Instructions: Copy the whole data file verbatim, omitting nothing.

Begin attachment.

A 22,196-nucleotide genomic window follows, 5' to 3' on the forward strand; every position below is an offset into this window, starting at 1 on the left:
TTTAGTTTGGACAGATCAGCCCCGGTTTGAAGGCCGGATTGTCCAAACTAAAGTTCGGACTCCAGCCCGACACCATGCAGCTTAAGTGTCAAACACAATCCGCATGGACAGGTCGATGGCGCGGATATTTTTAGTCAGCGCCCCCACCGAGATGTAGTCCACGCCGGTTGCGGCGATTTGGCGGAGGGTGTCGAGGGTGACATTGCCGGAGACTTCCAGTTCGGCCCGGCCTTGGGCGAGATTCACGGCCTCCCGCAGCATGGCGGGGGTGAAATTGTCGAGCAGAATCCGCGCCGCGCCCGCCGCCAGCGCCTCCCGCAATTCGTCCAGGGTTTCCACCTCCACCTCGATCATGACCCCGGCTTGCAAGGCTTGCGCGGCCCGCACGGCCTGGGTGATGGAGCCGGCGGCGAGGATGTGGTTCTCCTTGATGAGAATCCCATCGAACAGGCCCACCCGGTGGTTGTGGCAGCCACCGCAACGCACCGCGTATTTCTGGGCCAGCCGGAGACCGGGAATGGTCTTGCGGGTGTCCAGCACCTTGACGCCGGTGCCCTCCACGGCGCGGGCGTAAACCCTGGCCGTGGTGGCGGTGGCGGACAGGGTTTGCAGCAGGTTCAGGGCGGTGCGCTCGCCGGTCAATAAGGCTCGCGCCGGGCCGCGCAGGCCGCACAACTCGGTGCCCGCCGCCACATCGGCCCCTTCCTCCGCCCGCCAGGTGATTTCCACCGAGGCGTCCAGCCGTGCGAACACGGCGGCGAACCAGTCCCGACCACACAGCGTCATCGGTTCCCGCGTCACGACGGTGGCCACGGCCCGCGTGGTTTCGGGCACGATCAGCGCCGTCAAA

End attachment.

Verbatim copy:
A 22,196-nucleotide genomic window follows, 5' to 3' on the forward strand; every position below is an offset into this window, starting at 1 on the left:
TTTAGTTTGGACAGATCAGCCCCGGTTTGAAGGCCGGATTGTCCAAACTAAAGTTCGGACTCCAGCCCGACACCATGCAGCTTAAGTGTCAAACACAATCCGCATGGACAGGTCGATGGCGCGGATATTTTTAGTCAGCGCCCCCACCGAGATGTAGTCCACGCCGGTTGCGGCGATTTGGCGGAGGGTGTCGAGGGTGACATTGCCGGAGACTTCCAGTTCGGCCCGGCCTTGGGCGAGATTCACGGCCTCCCGCAGCATGGCGGGGGTGAAATTGTCGAGCAGAATCCGCGCCGCGCCCGCCGCCAGCGCCTCCCGCAATTCGTCCAGGGTTTCCACCTCCACCTCGATCATGACCCCGGCTTGCAAGGCTTGCGCGGCCCGCACGGCCTGGGTGATGGAGCCGGCGGCGAGGATGTGGTTCTCCTTGATGAGAATCCCATCGAACAGGCCCACCCGGTGGTTGTGGCAGCCACCGCAACGCACCGCGTATTTCTGGGCCAGCCGGAGACCGGGAATGGTCTTGCGGGTGTCCAGCACCTTGACGCCGGTGCCCTCCACGGCGCGGGCGTAAACCCTGGCCGTGGTGGCGGTGGCGGACAGGGTTTGCAGCAGGTTCAGGGCGGTGCGCTCGCCGGTCAATAAGGCTCGCGCCGGGCCGCGCAGGCCGCACAACTCGGTGCCCGCCGCCACATCGGCCCCTTCCTCCGCCCGCCAGGTGATTTCCACCGAGGCGTCCAGCCGTGCGAACACGGCGGCGAACCAGTCCCGACCACACAGCGTCATCGGTTCCCGCGTCACGACGGTGGCCACGGCCCGCGTGGTTTCGGGCACGATCAGCGCCGTCAAA